By Kurt R. Karst –
Last week, as Congress, FDA, and industry continue to ramp up debate on what changes or modifications should be made to the FDC Act and PHS Act as part of a user fee package of bills expected to be enacted later this year, three reports were issued discussing the various benefits of three long-standing areas of interest – pediatrics (under the Pediatric Research Equity Act (“PREA”) (FDC Act § 505B) and the Best Pharmaceuticals for Children Act (“BPCA”) (FDC Act § 505A)), orphan drugs (under the Orphan Drug Act), and generic drugs (as a result of the Hatch-Waxman Amendments).
After holding a series of meetings going back to December 2010, the Institute of Medicine (“IOM”) issued a 300-page report, titled “Safe and Effective Medicines for Children: Pediatric Studies Conducted Under BPCA and PREA.” The report, which was called for by Congress, documents improvements in the availability of evidence about the safety and efficacy of drugs in children following the enactment and FDA’s implementation of the BPCA and PREA (and their predecessor policies). The report also considers the incentives for pediatric studies of biologics under the Biologics Price Competition and Innovation Act of 2009. The IOM reports follows a May 2011 U.S. Government Accountability Office report on the effects of the BPCA and PREA on the study and labeling of drug and biological products for pediatric use (see our previous post here), and a February 2012 House Energy and Commerce Committee hearing at which the reauthorization of both laws was a major topic of discussion.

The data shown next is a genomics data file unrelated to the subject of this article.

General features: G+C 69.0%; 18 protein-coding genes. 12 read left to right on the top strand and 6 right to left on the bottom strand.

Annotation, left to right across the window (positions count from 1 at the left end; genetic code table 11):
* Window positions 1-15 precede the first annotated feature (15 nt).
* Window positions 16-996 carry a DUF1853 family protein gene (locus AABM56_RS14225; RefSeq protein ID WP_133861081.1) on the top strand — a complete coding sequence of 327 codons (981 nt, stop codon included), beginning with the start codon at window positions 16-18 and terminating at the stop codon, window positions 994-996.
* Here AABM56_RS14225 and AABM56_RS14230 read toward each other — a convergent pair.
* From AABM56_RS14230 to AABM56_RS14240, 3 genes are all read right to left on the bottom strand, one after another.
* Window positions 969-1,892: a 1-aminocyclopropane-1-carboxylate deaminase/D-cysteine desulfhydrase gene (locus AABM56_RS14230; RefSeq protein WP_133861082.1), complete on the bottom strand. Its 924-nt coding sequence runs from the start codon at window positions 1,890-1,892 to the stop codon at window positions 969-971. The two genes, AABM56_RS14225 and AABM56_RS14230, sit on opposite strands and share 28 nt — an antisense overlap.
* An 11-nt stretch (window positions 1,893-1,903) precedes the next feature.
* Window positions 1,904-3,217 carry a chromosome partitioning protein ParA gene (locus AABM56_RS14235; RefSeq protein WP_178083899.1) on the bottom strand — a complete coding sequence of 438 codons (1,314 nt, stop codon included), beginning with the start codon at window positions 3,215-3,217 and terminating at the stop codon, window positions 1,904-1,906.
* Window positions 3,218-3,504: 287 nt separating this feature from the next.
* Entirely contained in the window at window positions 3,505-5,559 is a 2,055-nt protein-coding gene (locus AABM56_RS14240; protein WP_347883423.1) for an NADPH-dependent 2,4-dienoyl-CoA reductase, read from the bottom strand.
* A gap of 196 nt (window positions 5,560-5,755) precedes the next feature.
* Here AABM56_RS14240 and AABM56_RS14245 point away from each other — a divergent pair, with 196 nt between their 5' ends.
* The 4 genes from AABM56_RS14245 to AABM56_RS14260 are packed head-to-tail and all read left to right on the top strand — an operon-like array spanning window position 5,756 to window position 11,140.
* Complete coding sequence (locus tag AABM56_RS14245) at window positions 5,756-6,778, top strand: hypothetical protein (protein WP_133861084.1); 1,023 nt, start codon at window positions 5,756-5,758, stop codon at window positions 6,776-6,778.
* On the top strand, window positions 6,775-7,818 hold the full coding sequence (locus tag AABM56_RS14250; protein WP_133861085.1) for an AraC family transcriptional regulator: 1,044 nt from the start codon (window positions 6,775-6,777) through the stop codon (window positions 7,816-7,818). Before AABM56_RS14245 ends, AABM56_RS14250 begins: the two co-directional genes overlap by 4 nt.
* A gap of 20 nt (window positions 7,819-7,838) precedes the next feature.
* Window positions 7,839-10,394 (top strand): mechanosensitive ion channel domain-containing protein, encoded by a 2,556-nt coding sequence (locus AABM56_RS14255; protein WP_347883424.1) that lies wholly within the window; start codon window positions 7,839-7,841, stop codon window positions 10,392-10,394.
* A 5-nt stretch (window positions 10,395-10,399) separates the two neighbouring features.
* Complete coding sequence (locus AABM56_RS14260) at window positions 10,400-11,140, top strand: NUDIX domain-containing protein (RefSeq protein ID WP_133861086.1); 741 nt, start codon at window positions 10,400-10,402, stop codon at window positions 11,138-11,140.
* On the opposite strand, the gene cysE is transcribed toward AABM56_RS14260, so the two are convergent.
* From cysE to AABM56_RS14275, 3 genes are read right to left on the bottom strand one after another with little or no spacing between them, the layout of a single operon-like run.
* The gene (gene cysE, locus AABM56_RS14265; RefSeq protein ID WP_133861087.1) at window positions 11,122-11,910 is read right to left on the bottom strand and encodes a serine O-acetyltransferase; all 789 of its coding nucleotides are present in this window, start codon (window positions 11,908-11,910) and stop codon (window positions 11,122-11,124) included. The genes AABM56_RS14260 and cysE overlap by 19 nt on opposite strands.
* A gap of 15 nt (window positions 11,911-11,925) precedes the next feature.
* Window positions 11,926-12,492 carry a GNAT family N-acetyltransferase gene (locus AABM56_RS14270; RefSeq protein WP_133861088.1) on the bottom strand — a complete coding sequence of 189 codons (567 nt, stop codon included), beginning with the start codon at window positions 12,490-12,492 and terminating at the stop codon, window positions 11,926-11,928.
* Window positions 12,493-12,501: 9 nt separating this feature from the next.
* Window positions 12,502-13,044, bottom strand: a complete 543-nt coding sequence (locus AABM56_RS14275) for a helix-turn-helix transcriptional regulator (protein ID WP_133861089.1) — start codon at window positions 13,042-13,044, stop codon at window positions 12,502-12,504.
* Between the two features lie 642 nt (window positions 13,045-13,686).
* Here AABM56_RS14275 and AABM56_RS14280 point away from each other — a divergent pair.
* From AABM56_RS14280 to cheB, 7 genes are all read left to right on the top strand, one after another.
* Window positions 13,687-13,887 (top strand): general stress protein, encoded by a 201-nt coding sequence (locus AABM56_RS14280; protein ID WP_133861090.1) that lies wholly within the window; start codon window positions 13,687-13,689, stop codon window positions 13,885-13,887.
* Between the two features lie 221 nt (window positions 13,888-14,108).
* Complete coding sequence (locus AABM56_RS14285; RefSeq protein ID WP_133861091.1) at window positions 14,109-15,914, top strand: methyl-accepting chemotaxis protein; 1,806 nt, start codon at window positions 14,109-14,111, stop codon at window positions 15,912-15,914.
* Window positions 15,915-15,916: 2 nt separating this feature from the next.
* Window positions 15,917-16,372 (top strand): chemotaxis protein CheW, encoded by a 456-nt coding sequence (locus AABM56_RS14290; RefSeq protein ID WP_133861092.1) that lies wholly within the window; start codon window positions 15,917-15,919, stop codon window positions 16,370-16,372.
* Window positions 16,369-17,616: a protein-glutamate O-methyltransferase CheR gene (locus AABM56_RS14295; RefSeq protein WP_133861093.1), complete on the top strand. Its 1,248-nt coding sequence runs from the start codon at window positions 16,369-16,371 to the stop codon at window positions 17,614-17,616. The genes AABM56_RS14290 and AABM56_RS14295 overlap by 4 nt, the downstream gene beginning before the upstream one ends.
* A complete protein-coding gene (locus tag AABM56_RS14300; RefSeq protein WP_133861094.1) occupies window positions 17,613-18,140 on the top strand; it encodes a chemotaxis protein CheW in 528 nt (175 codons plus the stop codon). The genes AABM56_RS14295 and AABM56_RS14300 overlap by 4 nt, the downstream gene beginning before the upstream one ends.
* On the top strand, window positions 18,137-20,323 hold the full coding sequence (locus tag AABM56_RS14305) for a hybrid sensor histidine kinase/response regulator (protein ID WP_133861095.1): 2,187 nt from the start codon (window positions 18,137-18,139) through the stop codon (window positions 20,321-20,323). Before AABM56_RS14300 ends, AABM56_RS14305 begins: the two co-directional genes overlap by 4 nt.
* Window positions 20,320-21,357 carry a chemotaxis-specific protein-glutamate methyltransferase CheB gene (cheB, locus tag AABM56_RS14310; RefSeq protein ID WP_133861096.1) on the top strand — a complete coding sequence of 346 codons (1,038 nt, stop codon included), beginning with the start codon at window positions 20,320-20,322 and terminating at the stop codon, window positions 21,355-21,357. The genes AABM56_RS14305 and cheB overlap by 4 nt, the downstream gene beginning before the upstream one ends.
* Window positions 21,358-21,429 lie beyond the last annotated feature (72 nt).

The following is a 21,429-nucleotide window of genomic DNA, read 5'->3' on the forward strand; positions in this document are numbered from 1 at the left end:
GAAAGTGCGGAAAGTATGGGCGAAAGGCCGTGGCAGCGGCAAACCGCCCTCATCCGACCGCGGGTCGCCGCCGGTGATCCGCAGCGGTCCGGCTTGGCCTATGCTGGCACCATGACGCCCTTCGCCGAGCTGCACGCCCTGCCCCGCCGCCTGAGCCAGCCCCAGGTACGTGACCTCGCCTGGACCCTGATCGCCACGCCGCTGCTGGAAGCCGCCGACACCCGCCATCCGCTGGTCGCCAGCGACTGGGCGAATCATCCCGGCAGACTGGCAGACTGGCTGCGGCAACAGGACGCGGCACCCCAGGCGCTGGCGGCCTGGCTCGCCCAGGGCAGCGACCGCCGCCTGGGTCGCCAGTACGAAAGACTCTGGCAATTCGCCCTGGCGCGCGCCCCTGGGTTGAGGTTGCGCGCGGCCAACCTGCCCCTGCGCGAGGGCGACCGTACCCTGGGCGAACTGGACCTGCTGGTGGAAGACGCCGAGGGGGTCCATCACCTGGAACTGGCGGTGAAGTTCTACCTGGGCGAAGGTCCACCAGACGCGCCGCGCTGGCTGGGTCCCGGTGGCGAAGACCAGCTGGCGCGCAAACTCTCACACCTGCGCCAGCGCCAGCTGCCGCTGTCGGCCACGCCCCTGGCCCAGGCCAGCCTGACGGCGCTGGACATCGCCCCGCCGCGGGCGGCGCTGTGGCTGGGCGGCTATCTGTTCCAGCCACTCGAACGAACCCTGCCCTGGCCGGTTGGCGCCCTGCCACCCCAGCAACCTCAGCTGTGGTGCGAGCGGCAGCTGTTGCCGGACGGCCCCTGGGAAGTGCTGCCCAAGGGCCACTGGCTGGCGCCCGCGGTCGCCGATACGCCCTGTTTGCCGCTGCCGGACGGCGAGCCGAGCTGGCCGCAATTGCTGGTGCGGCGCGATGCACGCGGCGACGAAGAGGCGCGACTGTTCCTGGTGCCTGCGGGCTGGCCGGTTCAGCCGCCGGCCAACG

After reviewing and assessing a representative sample of labeling changes and other FDA actions related to BPCA-requested or PREA-required pediatric studies (for the period from July 1, 1998, through December 31, 2010) and considering other data and information, a committee appointed by the IOM reached several broad conclusions detailed in the report:
- Pediatric studies conducted under BPCA and PREA are yielding important information to guide clinical care for children. Information from pediatric studies sometimes supports and sometimes runs counter to expectations about the efficacy, safety, and pharmacokinetics of a drug in children of different ages.
- Some studies requested under BPCA or required under PREA do not achieve their full potential. Reasons vary and may include the inability of sponsors to recruit sufficient numbers of children, the use of weak study designs and underpowered samples, the lack of dose-ranging studies to guide efficacy trials, and the omission of relevant study information from labeling. FDA has taken steps to address many of these problems.
- More timely planning, initiation, and completion of pediatric studies would benefit children. European requirements for the submission of plans for pediatric studies apply at a stage of drug development that may be somewhat premature, whereas U.S. requirements apply later than may be warranted. Delays in sponsor completion of required studies also warrant further attention.